New Zealand Journal of Ecology (2023) 47(1): 3543

Use of constructed rock piles by lizards in a grassland habitat in Otago, New Zealand

Short Communication
Sarah M. Herbert 1,2*
Carey Knox 1,3
Debbie Clarke 4
Trent P. Bell 1,5
  1. EcoGecko Consultants Ltd, 46 Sunrise Boulevard, Tawa, Wellington 5028, New Zealand
  2. Current address: Centre for Biodiversity and Restoration Ecology, School of Biological Sciences, Victoria University of Wellington, PO Box 600, Wellington 6140, New Zealand
  3. Current address: Southern Scales Herpetology, 57 Bute Street, Ranfurly, Central Otago 9332, New Zealand
  4. OceanaGold, Golden Point Road, RD3, Macraes Flat 9483, New Zealand
  5. Current address: Beca, Aorangi House, 85 Molesworth Street, Wellington 6011, New Zealand
*  Corresponding author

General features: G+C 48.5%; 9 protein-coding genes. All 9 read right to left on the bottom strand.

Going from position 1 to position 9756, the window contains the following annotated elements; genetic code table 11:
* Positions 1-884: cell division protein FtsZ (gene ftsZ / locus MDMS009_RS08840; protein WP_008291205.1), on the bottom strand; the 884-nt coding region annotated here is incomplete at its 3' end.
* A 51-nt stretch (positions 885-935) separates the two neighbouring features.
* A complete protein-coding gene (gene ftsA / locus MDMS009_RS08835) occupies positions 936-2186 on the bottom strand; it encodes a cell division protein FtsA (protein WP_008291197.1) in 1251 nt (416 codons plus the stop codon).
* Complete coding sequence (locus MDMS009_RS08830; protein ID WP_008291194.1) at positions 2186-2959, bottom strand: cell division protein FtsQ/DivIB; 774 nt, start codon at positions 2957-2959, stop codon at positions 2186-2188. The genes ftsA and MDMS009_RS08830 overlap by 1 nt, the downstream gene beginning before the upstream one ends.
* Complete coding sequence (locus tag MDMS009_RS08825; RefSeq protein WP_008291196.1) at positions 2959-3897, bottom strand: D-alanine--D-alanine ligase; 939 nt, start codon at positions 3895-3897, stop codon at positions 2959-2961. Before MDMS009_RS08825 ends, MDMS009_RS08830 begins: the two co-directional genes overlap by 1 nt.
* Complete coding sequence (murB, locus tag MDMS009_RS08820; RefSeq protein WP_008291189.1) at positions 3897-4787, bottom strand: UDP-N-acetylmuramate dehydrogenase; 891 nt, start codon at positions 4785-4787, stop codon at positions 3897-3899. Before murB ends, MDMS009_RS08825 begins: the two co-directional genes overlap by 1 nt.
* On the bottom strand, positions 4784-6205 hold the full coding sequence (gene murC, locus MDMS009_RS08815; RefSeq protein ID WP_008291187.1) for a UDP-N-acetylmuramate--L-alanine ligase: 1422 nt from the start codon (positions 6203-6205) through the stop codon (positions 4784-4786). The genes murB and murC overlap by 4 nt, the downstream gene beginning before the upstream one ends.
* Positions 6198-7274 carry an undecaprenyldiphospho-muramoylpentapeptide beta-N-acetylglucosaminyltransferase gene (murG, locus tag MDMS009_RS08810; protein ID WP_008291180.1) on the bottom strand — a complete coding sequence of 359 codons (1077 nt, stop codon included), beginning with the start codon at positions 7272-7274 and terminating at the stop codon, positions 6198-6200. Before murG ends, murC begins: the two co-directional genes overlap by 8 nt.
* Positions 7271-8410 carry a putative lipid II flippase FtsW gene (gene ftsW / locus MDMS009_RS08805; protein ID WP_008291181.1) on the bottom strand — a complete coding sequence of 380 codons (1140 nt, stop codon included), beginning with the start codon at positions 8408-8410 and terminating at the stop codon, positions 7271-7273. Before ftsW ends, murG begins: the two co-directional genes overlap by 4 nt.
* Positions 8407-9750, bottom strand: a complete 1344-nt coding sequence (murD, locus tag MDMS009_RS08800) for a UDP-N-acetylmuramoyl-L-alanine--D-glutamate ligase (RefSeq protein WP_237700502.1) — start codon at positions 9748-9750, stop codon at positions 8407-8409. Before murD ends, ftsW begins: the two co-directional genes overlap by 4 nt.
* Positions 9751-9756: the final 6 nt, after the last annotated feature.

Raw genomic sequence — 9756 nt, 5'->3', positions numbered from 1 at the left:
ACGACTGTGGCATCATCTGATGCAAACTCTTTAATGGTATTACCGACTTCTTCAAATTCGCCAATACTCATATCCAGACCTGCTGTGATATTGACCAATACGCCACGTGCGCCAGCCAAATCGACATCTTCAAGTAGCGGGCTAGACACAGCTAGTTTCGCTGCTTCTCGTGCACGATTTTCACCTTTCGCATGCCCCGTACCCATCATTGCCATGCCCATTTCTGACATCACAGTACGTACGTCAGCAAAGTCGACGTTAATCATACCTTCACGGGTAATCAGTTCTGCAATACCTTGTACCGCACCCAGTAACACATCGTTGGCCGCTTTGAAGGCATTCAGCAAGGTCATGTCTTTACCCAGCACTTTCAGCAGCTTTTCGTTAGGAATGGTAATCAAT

The main drivers of lizard population declines in Aotearoa New Zealand are habitat loss and introduced predators. Therefore, habitat enhancement could be useful for mitigating declines, but there is little information on how Aotearoa’s lizards respond to these interventions. We examined whether novel habitats created by ten c. 375 m3 constructed rock piles would be used by McCann’s skinks (Oligosoma maccani), southern grass skinks (O. aff. polychroma Clade 5), and kōrero geckos (Woodworthia “Otago/Southland large”). The rock piles and their immediate edges were surveyed 22 times between four months and 2.4 years post-construction, resulting in 228 sightings of McCann’s skinks on all ten piles, 20 sightings of southern grass skinks on six piles, and two sightings of kōrero geckos on two piles. Estimated abundance of McCann’s skinks increased over time, and neonates were observed. These observations indicate that rock pile construction could create habitats for McCann’s skinks, but further inference is limited. We recommend that future mitigation programs quantify how habitat construction affects lizard populations and suggest methods for achieving this.